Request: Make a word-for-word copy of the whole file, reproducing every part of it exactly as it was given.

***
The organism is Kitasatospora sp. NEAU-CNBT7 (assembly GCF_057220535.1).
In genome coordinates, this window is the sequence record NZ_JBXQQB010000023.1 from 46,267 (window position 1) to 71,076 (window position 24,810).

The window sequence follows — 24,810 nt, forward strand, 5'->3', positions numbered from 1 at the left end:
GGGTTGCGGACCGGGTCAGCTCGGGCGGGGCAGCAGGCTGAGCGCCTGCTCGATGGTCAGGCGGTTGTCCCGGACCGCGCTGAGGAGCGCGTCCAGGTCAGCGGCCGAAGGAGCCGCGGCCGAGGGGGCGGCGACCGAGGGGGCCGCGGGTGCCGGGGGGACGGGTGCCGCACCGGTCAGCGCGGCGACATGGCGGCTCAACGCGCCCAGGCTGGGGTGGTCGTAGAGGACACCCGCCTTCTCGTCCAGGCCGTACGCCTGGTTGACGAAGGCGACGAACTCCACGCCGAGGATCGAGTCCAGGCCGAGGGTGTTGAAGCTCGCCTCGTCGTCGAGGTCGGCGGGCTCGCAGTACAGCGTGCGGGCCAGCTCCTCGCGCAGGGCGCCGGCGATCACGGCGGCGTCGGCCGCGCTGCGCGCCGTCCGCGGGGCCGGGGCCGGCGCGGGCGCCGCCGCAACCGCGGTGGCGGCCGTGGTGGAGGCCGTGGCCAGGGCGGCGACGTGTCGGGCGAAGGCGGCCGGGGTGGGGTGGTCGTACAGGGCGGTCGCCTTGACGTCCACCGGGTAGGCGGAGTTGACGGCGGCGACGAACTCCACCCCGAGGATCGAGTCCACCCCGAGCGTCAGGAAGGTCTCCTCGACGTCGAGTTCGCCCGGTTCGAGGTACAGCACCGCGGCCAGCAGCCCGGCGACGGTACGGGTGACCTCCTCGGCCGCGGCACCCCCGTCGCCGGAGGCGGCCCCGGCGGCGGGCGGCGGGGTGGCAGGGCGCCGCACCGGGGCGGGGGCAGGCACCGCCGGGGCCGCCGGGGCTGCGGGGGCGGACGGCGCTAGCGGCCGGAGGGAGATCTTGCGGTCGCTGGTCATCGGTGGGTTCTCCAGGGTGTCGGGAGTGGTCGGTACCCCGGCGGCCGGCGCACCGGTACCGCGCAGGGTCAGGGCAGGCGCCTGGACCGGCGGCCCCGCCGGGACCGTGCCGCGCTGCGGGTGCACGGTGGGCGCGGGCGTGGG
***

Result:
The organism is Kitasatospora sp. NEAU-CNBT7 (assembly GCF_057220535.1).
In genome coordinates, this window is the sequence record NZ_JBXQQB010000023.1 from 46,267 (window position 1) to 71,076 (window position 24,810).

The window sequence follows — 24,810 nt, forward strand, 5'->3', positions numbered from 1 at the left end:
GGGTTGCGGACCGGGTCAGCTCGGGCGGGGCAGCAGGCTGAGCGCCTGCTCGATGGTCAGGCGGTTGTCCCGGACCGCGCTGAGGAGCGCGTCCAGGTCAGCGGCCGAAGGAGCCGCGGCCGAGGGGGCGGCGACCGAGGGGGCCGCGGGTGCCGGGGGGACGGGTGCCGCACCGGTCAGCGCGGCGACATGGCGGCTCAACGCGCCCAGGCTGGGGTGGTCGTAGAGGACACCCGCCTTCTCGTCCAGGCCGTACGCCTGGTTGACGAAGGCGACGAACTCCACGCCGAGGATCGAGTCCAGGCCGAGGGTGTTGAAGCTCGCCTCGTCGTCGAGGTCGGCGGGCTCGCAGTACAGCGTGCGGGCCAGCTCCTCGCGCAGGGCGCCGGCGATCACGGCGGCGTCGGCCGCGCTGCGCGCCGTCCGCGGGGCCGGGGCCGGCGCGGGCGCCGCCGCAACCGCGGTGGCGGCCGTGGTGGAGGCCGTGGCCAGGGCGGCGACGTGTCGGGCGAAGGCGGCCGGGGTGGGGTGGTCGTACAGGGCGGTCGCCTTGACGTCCACCGGGTAGGCGGAGTTGACGGCGGCGACGAACTCCACCCCGAGGATCGAGTCCACCCCGAGCGTCAGGAAGGTCTCCTCGACGTCGAGTTCGCCCGGTTCGAGGTACAGCACCGCGGCCAGCAGCCCGGCGACGGTACGGGTGACCTCCTCGGCCGCGGCACCCCCGTCGCCGGAGGCGGCCCCGGCGGCGGGCGGCGGGGTGGCAGGGCGCCGCACCGGGGCGGGGGCAGGCACCGCCGGGGCCGCCGGGGCTGCGGGGGCGGACGGCGCTAGCGGCCGGAGGGAGATCTTGCGGTCGCTGGTCATCGGTGGGTTCTCCAGGGTGTCGGGAGTGGTCGGTACCCCGGCGGCCGGCGCACCGGTACCGCGCAGGGTCAGGGCAGGCGCCTGGACCGGCGGCCCCGCCGGGACCGTGCCGCGCTGCGGGTGCACGGTGGGCGCGGGCGTGGG